Review your Life Experience
- Focus on the journey, as well as or instead of the destination. You may find that what you thought would bring you satisfaction and fulfilment doesn’t in practice. Or as your life evolves and interests and priorities change, then you feel the need to shift direction. For over 15 years, I’ve worked with multiple clients who may have achieved the career of their ‘dreams’ or reached the pinnacle of their profession – but some of them then realise that they don’t enjoy what they do or that it no longer fulfils or fits them. Sometimes they also realise that they’ve been on a continuous path of achievement throughout their life and have never stopped to actually question who they are and what will actually make them happy!
- Think about what your life experience has taught you or given you? Sometimes, our purpose evolves through what we’ve lived through or had to overcome. Often moving through challenging times or adversity can provide insight, experience and wisdom that maybe others could benefit from – so how could your experience help others? A note of caution here though – choose something that you’re passionate about, feels enlivening and can see yourself doing for a while (as I outlined in my previous post, it’s a case of following the breadcrumbs). It may be that you’ve overcome something but want to move forwards and beyond it, rather than being continually reminded of what you’ve survived when you make it your day to day business and the way that you earn your livelihood.
- Look to your childhood for clues – what did you spend hours doing as a child or in your adolescence? What activities and interests did you find engaging and absorbing? Often our interests and passions from childhood will provide good indicators of our strengths and talents. Think about ways in which you can incorporate these aspects into your purpose and career or re-ignite your childhood or youthful dreams and inspirations in your work in some way.
- Take time and look for opportunities to expand your reference points. Often we choose careers based on what we ‘know’ and what is familiar to us – maybe following in the family footsteps and pursuing the same career as our parents or other family members without ever exploring any other options. Cultivate an attitude of curiosity and find out about what other jobs or types of work exist and what people do. If you like the sound of something, see if you know anyone in your network who either does that role or something similar – or who knows someone who does and arrange to have a chat with them to find out more.
- Take action! Take regular, consistent and incremental steps to help move you towards your goals and try out new things. This is an iterative process so everytime you try something out you’ll get feedback and develop greater self-awareness of whether this feels like the correct path to pursue for you or not and then you can either forge ahead or make the necessary changes.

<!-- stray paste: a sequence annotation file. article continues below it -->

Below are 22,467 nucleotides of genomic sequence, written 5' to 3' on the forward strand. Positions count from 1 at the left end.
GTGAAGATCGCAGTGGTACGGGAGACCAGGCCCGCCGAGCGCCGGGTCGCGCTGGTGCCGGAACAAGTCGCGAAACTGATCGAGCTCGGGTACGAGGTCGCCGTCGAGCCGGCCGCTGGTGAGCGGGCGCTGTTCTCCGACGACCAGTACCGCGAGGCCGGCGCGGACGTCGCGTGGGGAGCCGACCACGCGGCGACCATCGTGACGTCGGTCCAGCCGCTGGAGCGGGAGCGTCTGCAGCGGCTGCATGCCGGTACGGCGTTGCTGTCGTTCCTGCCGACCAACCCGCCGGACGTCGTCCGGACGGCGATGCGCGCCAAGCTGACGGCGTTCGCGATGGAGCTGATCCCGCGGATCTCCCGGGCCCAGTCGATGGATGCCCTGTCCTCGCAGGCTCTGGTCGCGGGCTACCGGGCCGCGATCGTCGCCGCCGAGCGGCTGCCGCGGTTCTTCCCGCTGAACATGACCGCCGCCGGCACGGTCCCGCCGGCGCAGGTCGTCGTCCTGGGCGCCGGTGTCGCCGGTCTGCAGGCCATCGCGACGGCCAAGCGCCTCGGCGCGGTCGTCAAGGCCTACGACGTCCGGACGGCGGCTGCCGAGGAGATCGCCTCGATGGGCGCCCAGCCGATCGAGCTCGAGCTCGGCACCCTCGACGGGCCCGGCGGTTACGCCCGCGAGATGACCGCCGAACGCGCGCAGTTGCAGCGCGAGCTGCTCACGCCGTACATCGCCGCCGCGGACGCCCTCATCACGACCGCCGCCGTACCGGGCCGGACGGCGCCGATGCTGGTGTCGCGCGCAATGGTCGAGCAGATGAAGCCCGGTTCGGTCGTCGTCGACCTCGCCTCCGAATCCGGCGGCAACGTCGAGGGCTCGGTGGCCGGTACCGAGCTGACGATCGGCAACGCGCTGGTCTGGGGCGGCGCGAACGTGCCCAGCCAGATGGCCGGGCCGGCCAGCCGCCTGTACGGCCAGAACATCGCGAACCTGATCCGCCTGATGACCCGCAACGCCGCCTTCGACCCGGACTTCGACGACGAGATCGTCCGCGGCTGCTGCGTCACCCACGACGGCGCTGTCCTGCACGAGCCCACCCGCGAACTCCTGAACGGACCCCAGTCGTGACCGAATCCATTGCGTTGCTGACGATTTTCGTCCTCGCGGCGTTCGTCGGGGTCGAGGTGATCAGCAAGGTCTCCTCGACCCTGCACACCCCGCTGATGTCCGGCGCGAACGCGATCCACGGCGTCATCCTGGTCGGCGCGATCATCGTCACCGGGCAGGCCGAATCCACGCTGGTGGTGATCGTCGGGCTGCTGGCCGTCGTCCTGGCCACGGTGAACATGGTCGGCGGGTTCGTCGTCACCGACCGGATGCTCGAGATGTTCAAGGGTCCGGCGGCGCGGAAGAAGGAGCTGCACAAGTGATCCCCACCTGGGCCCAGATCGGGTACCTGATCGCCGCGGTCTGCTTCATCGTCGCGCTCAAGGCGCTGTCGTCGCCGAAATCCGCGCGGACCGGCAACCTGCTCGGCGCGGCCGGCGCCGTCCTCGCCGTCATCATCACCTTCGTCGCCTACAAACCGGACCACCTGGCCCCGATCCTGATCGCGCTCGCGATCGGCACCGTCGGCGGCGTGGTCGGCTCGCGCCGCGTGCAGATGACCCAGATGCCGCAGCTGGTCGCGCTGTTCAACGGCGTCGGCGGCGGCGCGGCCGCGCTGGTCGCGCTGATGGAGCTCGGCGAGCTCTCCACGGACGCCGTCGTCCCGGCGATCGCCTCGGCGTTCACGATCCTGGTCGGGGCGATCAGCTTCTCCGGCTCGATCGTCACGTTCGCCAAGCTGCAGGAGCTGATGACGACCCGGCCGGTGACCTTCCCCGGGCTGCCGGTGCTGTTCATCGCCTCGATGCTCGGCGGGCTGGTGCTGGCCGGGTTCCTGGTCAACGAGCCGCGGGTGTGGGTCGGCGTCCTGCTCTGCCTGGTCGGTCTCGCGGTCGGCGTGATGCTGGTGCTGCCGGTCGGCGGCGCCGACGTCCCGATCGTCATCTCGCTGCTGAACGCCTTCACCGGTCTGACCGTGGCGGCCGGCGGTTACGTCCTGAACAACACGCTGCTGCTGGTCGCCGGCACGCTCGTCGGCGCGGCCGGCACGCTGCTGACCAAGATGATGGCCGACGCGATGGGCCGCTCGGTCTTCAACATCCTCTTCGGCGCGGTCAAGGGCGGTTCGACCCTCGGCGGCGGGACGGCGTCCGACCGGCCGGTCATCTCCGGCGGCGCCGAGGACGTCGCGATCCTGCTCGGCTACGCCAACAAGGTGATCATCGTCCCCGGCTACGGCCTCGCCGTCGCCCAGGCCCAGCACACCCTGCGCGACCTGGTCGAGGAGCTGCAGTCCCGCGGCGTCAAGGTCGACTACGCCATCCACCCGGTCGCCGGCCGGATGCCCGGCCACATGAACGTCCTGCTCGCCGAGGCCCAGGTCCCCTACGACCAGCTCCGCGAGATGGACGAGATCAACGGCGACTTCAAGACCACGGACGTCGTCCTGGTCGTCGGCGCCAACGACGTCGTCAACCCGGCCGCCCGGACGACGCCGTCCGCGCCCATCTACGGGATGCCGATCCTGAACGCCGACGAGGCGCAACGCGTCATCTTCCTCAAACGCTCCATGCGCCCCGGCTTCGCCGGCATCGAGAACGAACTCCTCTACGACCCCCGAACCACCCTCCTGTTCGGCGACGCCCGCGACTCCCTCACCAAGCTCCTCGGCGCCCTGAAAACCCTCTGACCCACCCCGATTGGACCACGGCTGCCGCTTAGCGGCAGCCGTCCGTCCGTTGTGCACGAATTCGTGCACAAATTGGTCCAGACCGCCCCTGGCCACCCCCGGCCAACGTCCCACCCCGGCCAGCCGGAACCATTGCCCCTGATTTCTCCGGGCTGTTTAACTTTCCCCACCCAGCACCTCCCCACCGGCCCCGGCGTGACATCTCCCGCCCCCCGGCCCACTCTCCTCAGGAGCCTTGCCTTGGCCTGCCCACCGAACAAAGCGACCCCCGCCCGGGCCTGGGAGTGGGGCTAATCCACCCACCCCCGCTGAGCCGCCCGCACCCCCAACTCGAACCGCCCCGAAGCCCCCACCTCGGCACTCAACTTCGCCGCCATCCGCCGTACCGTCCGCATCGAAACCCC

Generating Ideas and Making Things Happen
Once you’ve explored any or all of these suggestions, it’s helpful to pull all of your findings together in some way. One technique is to create an ‘Ideas Bank’ – a place (physical or digital) where you can store any ideas, information or inspiration about careers, jobs or work that you find interesting and appealing. Maybe it’s an article or a job advert or some images that resonate with you about the attributes and qualities that you would like to have in your life and work. Or you could create a vision board of images or text that you find inspiring and put it somewhere where you’ll see it every day.
By collating and collecting these ideas and continually revisiting them, it will help those ideas to marinate and percolate in your subconscious and you may find that different themes or pathways start to become clear or emerge. Maybe new, exciting opportunities will arise or openings will be created in your life as you’ve now created intention, focus and alignment with what you want.
These will either be pulled into your path of awareness (like when you decide to buy a particular make and model of car, you often start to see more of that model as it’s now in your field of focus and awareness), so maybe you’ll see an advert for the perfect work opportunity, have a happenchance meeting with an old friend, or a colleague or client will provide you with a key networking contact that is able to open doors for you.
You can also increase your chances of making your dreams happen by setting clear intentions and visualising yourself actually doing what you want to do or being in this role. Imagine yourself working in your ideal environment, creating and performing work that you feel engaged, enlivened and energised by. Then keep revisiting this vision on a daily basis. The law of quantum physics suggests that anything that’s created in our physical reality is created on some level in our consciousness first. So this will mean that you’ve sowed a seed of possibility and intention and have given the Universe a clear signal of what you want and so it can now do it’s work to create that potential and bring it into fruition for you!
A final note is to canvas the help and support of family and friends – share your ideas with them and they may able to offer further insight and ideas as well. It also means that you are on their radar if they come across any opportunities or relevant information that may match what you’re looking for. If they don’t ‘know’ they can’t help you!
If you like these suggestions or have found any other ways of discovering what lights you up and inspires you, share them in the comments box below!
MindFlame supports individuals and organisations to discover and evolve their potential and help them find more purpose and meaning in all that they do. If you’re an organisation looking for support with your leadership or career management and development needs, or to help your people to get clarity and discover their why and their purpose – we offer Executive, Leadership and Team Coaching and Mentoring Packages, plus MindFlame’s Consultancy Services and our bespoke range of innovative Training and Development Courses. We also support individuals with our specialist Career Management and Career Development Coaching and Life Transformation, Resilience and Wellbeing Coaching Services.